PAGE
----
The common assumption goes like this: A primal urge for slick violence and sweaty, glammed-up sex are all that seduce teeming crowds of 9-to-5 Americans away from their fist-clenched dollars and into the sensory deprivation of a stadium-seated multiplex. Movie studios stake millions on the principle that kung-fu, AK-47s and busty babes in skimpy tops – preferably side by side – sell. David Cronenberg’s “A History of Violence” is a masterful subversion of precisely that flesh-market mentality, crafting an unsettling indictment of a culture of violence and voyeurism.

The film opens in a familiar small town, where a diner owner named Tom Stall (Viggo Mortensen, “The Lord of the Rings” trilogy) becomes an unwitting hero after killing a pair of murderous thugs in self-defense. Tom is a family man, devoted completely to his wife, Edie (Maria Bello, “Secret Window”), and their two perfect children. The hoodlum she kills are sociopathic killers – Cronenberg wants to make this easy.

But things turn nasty when a shady figure from Philadelphia named Carl Fogerty (Ed Harris, “A Beautiful Mind”), with a bum eye and a pair of gorilla bodyguards, accuses Tom of being a mob man by the name of Joey Cusack. Determined to protect himself and his family, Tom stumbles into an unbreakable cycle of violence that only seems to escalate with every attempt to end it.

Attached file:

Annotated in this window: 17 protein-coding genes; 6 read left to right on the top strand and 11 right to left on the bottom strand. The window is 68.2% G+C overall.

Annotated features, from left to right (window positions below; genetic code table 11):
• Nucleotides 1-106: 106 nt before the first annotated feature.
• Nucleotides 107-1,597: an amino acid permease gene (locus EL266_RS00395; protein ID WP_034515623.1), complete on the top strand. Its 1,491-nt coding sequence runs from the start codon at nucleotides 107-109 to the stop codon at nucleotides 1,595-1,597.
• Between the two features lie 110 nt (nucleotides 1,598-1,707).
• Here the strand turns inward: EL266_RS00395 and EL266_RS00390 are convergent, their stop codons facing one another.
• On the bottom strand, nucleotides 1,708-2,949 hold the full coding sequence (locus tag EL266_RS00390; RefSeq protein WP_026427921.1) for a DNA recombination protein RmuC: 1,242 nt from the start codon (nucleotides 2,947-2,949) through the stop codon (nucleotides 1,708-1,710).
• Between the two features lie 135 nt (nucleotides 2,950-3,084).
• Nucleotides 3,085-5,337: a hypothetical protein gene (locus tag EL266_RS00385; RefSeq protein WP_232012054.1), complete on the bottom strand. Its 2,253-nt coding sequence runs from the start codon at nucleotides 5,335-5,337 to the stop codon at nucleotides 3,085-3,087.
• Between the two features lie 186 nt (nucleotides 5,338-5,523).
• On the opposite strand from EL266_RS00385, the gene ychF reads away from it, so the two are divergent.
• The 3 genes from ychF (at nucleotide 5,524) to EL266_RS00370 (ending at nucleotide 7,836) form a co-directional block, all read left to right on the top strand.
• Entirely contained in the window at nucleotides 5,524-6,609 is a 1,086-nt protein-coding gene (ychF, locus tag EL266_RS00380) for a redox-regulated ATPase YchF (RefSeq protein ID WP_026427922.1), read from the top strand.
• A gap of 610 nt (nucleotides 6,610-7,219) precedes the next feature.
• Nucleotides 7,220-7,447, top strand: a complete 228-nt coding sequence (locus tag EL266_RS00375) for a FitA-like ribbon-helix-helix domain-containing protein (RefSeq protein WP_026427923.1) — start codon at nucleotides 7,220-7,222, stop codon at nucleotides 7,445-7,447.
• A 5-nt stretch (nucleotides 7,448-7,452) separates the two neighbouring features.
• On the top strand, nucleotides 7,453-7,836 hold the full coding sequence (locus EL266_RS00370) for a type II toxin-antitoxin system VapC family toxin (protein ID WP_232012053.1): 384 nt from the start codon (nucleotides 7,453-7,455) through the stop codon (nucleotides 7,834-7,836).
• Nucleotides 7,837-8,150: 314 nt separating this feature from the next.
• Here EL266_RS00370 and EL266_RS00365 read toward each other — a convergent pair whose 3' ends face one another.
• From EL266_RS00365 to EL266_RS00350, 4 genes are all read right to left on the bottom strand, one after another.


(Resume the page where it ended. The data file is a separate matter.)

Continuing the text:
Eventually, circumstances summon the hero back to Philadelphia where a run-in with the sublimely funny William Hurt (“The Village”) allows Cronenberg to compose his final crescendo with the pops and bangs of gunfire, and the splatter of warm blood on a cold and rugged face.

It’s the hyper-real violence, simultaneously repulsive and mesmerizing, that transforms the film from a conventional underdog fable to something hauntingly relevant. The camera doesn’t pull back from smashed noses, bullets to the head or a dying man with his face to the tile floor, choking for air through the dark stream of his own blood.

Cronenberg also plays extensively with movie archetypes – the arrogant sports bully, the outlandishly accented mob boss A– even Mortensen’s limp resembles the John Wayne gait of a shining movie superhero. And true to form, the audience has no doubt that, faced with a room full of heavily armed killers, the defenseless hero will saunter off unharmed into the bloody sunset.

By playing so close to filmic conventions, Cronenberg subverts them. From the media thirst for gory detail to the audience’s perverse longing for the next good punch in the face, this is more than just a violent film. It digs into the very heart of violence in American culture.

To that end, leading-man Mortensen is perfect. Not only does the actor possess the matinee-idol looks and dripping-testosterone sex appeal of an action-star god, but he carries all the hero baggage of his orc-slaying days in Middle Earth. It doesn’t hurt that his performance is as shaded and nuanced as the film itself, or that his chemistry with Bello is genuine and complex. In one of the film’s most disturbing scenes, the desperate couple finally marries Hollywood’s passions for exploitative sex and aggressive violence – too bad it’s among the least commercially appealing scenes ever shot on film.

 

Rating: 4 and 1/2 out of 5 stars

 

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